Interview with Dr. Shivayogi Hiremath of Temple University
March 3, 2020
Dr. Shivayogi V Hiremath is an Assistant Professor at the Department of Health and Rehabilitation Sciences, College of Public Health, Temple University, Philadelphia. He directs the Personal Health Informatics and Rehabilitation Engineering Laboratory (PHIRE) lab, which focuses on studying health patterns and functional outcomes of individuals with disability in the community. Specifically the research focuses on: 1) studying health and physical activity patterns of people with disabilities in the community through wearable sensors and smartphone-based technologies, and 2) developing and applying novel physical activity monitoring and feedback technology, which when combined with behavioral programs would improve the health and physical activity of people with disabilities.
Note: You should consult with your doctor or physical therapist for recommendations on treatment. The views and opinions expressed in this article are those of Dr. Hiremath and do not necessarily reflect the official policy or position of OnlinePhysicalTherapyPrograms.com
How did you become interested in researching physical activity patterns in those with disabilities?
During my graduate studies, I evaluated the performance of three off-the-shelf physical activity monitors in individuals with spinal cord injury who used manual wheelchairs for mobility. Our research indicated that commercial physical activity monitors did not accurately capture the physical activities performed by individuals with spinal cord injury. This study and similar research by other groups led us to develop and evaluate a mobile health (mHealth) based physical activity monitor system for individuals with spinal cord injury. In recent years, my collaborators and I have used the mHealth-based system to track physical activity patterns of individuals with spinal cord injury and provide them with just-in-time (or in the moment) physical activity interventions in the community.
What are some of the challenges to gaining an understanding of someone’s activity level when they have a disability, and how do these challenges impact people’s abilities to lead healthy lives?
Some of the challenges to gaining an understanding of an individual with disability’s activity level include varied biomechanical patterns due to motor functional impairments or use of assistive technology for mobility. Due to these biomechanical variations, many of the activity monitors developed for the general population may under or overestimate physical activity levels in individuals with disability. Availability of information about how much physical activity someone does on a regular basis can help them plan and accomplish them in the community.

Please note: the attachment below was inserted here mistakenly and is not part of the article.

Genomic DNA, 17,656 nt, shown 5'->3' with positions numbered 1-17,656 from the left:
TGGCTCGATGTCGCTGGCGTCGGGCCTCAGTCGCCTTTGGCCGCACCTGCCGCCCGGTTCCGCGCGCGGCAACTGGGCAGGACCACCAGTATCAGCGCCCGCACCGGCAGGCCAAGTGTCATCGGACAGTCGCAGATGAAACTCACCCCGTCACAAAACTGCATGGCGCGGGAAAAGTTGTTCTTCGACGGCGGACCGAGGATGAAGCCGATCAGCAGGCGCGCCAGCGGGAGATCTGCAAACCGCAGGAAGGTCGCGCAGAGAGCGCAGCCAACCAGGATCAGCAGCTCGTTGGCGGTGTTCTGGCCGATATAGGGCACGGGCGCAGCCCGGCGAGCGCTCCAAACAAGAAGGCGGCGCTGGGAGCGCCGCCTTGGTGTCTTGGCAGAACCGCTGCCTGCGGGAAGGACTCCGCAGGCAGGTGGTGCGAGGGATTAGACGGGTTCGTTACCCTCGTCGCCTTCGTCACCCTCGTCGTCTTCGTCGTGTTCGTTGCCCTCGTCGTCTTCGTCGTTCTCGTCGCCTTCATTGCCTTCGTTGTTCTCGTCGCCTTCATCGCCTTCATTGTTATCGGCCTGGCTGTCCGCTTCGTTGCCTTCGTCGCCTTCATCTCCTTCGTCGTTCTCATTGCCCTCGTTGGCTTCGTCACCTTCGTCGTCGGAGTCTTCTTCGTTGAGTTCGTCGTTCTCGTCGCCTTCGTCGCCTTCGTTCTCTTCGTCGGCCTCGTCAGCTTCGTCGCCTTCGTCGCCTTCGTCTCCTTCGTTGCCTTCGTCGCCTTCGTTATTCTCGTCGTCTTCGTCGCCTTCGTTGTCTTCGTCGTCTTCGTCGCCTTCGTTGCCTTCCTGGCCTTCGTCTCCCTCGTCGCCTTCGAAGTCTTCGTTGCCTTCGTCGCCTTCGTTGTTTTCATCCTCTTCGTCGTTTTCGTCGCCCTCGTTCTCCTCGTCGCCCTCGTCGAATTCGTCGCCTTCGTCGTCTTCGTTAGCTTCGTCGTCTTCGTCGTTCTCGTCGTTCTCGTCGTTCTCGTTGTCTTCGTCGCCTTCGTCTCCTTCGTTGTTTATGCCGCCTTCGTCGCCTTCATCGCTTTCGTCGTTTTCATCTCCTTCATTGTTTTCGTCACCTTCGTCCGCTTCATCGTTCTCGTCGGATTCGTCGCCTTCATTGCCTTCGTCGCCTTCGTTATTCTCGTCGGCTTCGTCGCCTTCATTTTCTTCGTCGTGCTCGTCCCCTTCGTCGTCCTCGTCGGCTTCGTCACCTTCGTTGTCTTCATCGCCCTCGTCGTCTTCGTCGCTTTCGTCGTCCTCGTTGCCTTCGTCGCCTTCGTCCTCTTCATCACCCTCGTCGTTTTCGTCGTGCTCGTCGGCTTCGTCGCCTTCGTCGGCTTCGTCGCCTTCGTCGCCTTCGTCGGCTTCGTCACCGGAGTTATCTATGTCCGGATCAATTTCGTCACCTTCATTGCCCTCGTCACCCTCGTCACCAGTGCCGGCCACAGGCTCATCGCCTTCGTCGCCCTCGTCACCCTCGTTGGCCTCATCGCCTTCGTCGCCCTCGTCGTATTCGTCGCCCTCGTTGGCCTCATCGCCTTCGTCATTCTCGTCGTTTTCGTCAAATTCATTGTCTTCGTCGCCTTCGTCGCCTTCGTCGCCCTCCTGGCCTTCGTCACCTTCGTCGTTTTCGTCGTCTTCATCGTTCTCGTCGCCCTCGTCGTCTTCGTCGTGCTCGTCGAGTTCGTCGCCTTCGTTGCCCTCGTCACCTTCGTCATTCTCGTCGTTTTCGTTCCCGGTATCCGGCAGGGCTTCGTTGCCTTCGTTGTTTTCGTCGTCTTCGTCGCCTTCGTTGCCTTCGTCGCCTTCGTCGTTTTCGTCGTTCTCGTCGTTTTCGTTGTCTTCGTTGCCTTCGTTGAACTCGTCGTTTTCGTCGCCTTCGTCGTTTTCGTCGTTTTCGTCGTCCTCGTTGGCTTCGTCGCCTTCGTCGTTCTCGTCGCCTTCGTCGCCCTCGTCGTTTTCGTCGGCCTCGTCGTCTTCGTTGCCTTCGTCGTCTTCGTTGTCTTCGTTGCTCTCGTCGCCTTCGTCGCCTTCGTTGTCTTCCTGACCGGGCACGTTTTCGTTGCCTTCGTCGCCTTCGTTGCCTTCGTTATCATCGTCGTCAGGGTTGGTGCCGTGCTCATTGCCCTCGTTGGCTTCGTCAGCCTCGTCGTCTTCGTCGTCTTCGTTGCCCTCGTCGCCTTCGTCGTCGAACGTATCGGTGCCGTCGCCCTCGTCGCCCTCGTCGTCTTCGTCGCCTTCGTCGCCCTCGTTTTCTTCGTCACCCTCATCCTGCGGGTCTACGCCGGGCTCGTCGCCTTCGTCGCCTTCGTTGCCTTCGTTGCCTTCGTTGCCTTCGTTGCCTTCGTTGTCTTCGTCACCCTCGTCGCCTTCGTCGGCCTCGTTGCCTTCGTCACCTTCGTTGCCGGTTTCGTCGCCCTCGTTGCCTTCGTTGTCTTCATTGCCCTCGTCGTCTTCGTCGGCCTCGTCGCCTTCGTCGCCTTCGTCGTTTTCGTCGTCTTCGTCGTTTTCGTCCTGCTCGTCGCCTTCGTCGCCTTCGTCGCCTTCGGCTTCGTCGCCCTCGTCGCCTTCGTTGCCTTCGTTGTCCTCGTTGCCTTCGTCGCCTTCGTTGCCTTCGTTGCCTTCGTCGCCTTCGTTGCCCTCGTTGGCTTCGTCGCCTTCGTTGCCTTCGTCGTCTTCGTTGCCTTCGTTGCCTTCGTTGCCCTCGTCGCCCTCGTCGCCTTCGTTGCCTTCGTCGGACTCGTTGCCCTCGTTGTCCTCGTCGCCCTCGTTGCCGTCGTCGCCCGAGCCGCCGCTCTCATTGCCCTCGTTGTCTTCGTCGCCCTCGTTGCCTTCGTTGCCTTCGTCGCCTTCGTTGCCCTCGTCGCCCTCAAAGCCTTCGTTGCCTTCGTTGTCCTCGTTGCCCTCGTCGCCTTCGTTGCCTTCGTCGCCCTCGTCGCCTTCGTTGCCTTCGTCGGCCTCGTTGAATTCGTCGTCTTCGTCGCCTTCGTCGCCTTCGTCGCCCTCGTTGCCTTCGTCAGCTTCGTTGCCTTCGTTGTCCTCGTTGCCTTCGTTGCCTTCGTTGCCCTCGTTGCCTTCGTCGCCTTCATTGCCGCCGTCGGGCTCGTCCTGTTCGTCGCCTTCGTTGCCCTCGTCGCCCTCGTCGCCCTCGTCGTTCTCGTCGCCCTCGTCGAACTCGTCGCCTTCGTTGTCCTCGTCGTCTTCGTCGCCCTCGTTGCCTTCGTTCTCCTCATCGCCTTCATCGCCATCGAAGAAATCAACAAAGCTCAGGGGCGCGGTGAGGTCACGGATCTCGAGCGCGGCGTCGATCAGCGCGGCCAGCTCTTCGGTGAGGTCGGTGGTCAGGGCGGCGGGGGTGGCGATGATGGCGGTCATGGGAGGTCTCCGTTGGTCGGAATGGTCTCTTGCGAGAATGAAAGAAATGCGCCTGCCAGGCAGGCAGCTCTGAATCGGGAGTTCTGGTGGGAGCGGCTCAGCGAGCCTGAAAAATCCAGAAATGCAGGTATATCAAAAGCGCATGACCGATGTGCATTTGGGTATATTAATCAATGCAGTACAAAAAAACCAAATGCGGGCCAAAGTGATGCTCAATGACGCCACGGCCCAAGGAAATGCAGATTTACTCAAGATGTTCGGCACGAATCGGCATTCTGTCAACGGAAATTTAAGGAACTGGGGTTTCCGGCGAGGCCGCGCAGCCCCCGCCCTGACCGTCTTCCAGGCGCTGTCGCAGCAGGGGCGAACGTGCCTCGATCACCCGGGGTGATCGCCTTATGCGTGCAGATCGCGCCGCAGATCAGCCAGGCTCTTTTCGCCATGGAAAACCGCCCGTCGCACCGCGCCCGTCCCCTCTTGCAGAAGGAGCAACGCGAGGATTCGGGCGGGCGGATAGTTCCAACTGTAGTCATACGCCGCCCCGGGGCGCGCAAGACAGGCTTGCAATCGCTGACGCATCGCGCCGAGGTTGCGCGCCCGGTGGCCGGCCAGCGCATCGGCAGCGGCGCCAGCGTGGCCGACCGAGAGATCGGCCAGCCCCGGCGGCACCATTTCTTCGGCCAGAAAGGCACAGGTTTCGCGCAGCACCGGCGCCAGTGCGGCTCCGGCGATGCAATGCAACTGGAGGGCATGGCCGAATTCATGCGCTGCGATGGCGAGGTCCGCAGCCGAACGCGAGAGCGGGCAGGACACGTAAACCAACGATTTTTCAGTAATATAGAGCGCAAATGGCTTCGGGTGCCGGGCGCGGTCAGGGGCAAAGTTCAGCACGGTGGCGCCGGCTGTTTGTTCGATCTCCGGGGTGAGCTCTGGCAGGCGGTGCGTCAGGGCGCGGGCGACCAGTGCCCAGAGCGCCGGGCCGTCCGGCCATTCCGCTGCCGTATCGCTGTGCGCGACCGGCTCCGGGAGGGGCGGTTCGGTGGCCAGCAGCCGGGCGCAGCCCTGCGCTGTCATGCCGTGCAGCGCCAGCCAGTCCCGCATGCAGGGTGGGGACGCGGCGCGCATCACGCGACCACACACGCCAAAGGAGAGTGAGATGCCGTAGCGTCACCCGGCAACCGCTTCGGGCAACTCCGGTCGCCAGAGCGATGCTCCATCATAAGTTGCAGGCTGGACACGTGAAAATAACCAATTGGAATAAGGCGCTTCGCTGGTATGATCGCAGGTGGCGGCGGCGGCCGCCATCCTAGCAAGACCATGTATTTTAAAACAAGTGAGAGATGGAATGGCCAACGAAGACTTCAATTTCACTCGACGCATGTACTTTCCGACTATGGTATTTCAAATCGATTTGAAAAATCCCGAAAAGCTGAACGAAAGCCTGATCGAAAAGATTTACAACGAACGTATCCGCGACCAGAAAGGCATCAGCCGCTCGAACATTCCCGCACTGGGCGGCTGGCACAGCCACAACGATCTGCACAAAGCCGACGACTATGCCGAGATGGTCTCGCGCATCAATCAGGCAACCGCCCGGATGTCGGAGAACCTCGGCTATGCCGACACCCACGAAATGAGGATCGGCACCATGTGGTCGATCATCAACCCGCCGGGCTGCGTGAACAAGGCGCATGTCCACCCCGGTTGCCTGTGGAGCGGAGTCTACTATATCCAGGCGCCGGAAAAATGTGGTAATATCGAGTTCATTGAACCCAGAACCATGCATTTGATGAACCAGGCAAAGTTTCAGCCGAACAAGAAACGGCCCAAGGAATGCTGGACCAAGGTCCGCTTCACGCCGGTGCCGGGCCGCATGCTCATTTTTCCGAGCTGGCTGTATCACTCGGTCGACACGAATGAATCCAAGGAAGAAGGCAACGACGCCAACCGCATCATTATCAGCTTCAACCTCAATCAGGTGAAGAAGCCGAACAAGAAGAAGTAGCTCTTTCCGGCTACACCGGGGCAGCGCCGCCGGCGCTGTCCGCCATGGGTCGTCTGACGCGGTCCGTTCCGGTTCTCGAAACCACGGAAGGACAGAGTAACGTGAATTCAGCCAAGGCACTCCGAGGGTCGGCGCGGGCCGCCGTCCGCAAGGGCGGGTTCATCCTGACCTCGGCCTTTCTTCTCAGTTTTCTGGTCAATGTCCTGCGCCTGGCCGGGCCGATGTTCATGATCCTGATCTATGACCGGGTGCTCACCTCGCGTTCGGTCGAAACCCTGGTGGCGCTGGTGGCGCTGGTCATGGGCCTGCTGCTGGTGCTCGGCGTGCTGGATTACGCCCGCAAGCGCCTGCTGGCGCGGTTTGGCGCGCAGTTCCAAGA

How has technology expanded our ability to overcome these challenges?
Availability of mHealth technologies such as smartwatches and smartphones, that are accessible to individuals with disability, have a potential to transform the way people track their physical activity and share that information with their friends or family members. Sharing of physical activity information on technology-based platforms can help educate the general population about the types of physical activities individuals with disability can perform using their assistive technology. Furthermore, individuals with and without disabilities may participate in physical activity challenges that may lead to healthier lifestyles in the community.
You have worked on multiple types of these technologies, what has inspired the specific projects you have worked on?
User needs have inspired many of our research projects. We survey individuals with disabilities about their health and physical activity needs; and then collaboratively work with them to develop and test assistive technologies that address their needs in the community.
How do you make sure that these technologies are accessible to those that need them?
In recent years, we have used consumer-based devices such as smartwatches and bike odometers – which form modular components of our physical activity intervention system – to assist individuals with disability. In addition, we have made the smartphone application available to other researchers and developers through software sharing websites such as GitHub. We believe that making this information available to others will reduce the time for technology transfer and make them accessible to those who need them the most.
What aspect of your research are you most proud of?
Research by our group, my mentors, and others in the field of Rehabilitation Sciences has influenced technology companies such as Apple to track physical activities in individuals who use wheelchairs for mobility. Specifically, we have made our algorithms available to the public to help increase the pace of technology translation. Having accessible technologies can help individuals with disabilities be more aware of their physical activity levels and improve their daily physical activity.
What advice do you have for those interested in a career in physical therapy?
For prospective students who are interested in a career in physical therapy, my advice would be to work with individuals with disabilities to identify their health and wellness needs. I recommend that the students work collaboratively with the client and other healthcare professionals to address their needs. Specific to our research, I suggest assisting individuals with disabilities in improving their function and mobility, reducing barriers associated with engaging in physical activity, and improving overall health and wellness which may prevent secondary health conditions.